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Wandering in the President's Lemon Grove

Like a wave crashing on the Southern California shore suburban America spread inland from the western US coast starting in the 1950's.

I was born in that wave, at the crest of another wave in the history of America, call it John Kennedy's Camelot, of the early 1960's. It has been said that as goes California so goes the nation, and our family was much a part of that.

As you know, southern California was once under Spainish rule, and the last remnants of that were the citrus groves of 'Orange' County and surrounding areas, just to the south of LA. This county is the conservative balance point to weat Hollywood and it's global influence. It is where John Wayne died with 50 pounds of 'stuff' in his colon.

My elementary school, in Yorba Linda, was built on the site of Richard Nixon's family Lemon Grove. The trees were gone, but the modest family house remained, housing the school's custodian.

Our family had started off in Los Angeles County. Mom got pregnant with me shortly after being promoted to supervisor with the County Social Worker system. I've joked that as soon as she quit the clients all rioted giving us the Watts. ( I don't actually know the details of the relationship of that department with the rioters)

Our walking route to school took us through groves become construction sites, arroyos, and along the old irrigation ditches. Aside from the occasional dangerous flood and a few cacti the dry country was heaven for young boys to explore. Fresh citrus and an occasional pomegrante, no doubt a wild descendant of spainish stock, only enriched the journey.

Dad was an MIT trained engineer employed with the Northrop corporation, where he remained until retirement. His story was that his field was electronics, working on 'package' delivery logistics, as part of the process of military target aquistion, tracking, and delivery. The exact details of what he did for a living are still not known, and did certainly border on the area of intelligence - I like to think of him as a bit of a 'Q' type from the Bond classics. He retired shortly after the 'pop' of the Reagan Star Wars bubble. By choice he stayed an engineer thoroughout his career, and never a supervisor.

At school in 1972 we had a mock Presidential election, my earliest recalled campaign. Nixon beat McGovern, handily, and I was in the substantial minority, as raised by Mom.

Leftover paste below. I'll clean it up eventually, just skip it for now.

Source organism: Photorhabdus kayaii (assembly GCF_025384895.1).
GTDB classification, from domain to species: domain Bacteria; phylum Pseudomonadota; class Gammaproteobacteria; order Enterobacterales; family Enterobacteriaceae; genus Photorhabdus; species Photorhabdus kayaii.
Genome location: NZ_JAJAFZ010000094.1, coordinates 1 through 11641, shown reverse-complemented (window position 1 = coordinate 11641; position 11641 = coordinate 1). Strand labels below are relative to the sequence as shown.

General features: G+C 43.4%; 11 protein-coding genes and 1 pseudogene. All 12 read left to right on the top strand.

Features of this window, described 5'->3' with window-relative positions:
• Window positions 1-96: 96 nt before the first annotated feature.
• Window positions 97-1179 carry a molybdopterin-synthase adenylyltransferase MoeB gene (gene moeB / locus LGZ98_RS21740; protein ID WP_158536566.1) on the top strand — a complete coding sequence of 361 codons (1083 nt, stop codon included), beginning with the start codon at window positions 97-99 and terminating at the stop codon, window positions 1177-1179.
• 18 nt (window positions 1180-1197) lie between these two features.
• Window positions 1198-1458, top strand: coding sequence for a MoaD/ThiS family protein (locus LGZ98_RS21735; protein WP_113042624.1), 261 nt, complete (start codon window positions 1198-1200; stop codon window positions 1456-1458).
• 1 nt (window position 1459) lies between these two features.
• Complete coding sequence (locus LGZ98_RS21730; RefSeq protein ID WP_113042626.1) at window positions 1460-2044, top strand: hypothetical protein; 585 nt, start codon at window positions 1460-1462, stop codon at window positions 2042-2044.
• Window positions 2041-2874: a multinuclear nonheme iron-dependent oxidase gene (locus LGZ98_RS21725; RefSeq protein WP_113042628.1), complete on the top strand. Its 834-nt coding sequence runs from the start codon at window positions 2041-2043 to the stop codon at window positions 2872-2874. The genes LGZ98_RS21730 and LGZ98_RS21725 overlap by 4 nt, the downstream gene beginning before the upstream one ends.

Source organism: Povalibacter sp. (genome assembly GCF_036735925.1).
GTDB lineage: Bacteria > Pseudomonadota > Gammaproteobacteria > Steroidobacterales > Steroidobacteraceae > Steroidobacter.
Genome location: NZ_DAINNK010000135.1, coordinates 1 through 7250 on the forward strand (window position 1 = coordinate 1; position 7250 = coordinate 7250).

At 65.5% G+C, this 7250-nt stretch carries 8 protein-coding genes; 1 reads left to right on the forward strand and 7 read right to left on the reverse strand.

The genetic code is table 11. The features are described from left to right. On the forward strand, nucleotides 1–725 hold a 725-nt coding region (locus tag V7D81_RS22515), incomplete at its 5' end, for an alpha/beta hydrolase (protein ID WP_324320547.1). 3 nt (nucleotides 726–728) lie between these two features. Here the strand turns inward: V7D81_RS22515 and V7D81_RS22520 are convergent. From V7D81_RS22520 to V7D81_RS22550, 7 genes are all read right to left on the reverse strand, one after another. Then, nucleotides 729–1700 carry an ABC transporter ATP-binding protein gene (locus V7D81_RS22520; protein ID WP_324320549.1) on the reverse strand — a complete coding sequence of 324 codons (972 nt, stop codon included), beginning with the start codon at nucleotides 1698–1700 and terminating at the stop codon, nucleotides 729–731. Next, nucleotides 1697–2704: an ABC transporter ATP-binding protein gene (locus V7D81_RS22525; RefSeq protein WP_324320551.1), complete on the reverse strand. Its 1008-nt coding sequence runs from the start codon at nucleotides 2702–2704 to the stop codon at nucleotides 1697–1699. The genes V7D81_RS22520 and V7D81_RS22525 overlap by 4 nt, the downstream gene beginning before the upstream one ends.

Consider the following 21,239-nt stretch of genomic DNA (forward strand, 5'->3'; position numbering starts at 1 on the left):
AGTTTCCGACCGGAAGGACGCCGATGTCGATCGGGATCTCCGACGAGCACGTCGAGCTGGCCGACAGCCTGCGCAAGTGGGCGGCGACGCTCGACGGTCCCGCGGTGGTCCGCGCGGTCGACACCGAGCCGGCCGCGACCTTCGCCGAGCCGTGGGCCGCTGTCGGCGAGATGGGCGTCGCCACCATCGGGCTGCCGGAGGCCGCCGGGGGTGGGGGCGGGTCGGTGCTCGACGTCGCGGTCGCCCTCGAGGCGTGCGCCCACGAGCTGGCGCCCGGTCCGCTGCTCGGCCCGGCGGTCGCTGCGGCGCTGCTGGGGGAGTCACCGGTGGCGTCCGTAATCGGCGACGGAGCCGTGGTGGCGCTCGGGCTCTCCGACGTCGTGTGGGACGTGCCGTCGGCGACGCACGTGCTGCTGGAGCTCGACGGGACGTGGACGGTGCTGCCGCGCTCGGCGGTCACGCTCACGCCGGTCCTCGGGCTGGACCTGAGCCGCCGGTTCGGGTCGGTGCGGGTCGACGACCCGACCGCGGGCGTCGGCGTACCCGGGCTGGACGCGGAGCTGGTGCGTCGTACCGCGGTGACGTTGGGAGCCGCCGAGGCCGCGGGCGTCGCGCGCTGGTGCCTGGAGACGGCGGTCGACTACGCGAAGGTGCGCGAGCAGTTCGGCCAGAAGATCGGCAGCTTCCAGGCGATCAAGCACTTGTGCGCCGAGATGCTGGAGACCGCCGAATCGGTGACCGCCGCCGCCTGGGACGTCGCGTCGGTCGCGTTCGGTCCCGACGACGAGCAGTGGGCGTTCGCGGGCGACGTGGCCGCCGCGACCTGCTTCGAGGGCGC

The neighborhood was a successful blue collar area, like Puyallup in the Seattle area or North Eugene, in Oregon, where I'd later graduate from High School. Mom and Dad, not the biggest socialite types, were kind of odd ducks. Mom, as definitely a bleeding edge female professional must well have raised some hackles among the old boys of Eastern Orange County.

1974, the year Nixon finally resigned from office changed our route - the fields where we once flew kites had become developed, the school, and the town of 12k's park all become protest zones - with the school itself becoming the location of a protestor's 'tent city' for several months.

Dad was not a typical Republican, being more of a McNamara defense.moderate type - in fact proudly claiming to have wandered into McNamara's office once, lost in the Pentagon. His advice and warnings would often prove to be correct, if only in hindsight.

It was also in 1974 that my parent's marriage started to fall apart, at first only a seperation. Mom and the kids spent the summer encircling the Country, with I, the 11 year old, as AAA navigator in the passenger seat. Dad would join us, in time to hear the news of Nixon resignation at a street cafe in the Canadian Rockies. We conintued that journey home down the west coast, via the Ivar's seafood restaraunt on Lake Union in Seattle and a truck breakdown in Pleasant Hill, just outside of Eugene, where mom would move us kids in just a few years.

It was that Fall that the nerd left the public school system, making his first stint into an alternative 'school', a pioneering effort sited by the Fullerton School District in the upscale bario of that City, but that is another travel tale.

I was back in Yorba Linda recently, helping Dad move from his long term home, the first time in some 15 years. The place had changed, grown nearly ten fold, to over 100 thousand people. It had become a conservative equivalent to the Pasadena area of LA County.

The feeling of the return was strange - this was, for all intents and purposes, my hometown. Though nearly completely seperated one could feel the forces of change manifested in what was before my eyes .... call it deja vu, if you will, of the forces that grew this new environment.

I had the chance to walk my old route to school, now site of the Nixon Presidential Library. While Dad went to get the car I jumped into the library to do my 'stuff' - the library definitely had it's patrons hanging out, checking out the current exposition on american intelligence history. Here too his advice proved to be correct...And unfortunately, no public restrooms.


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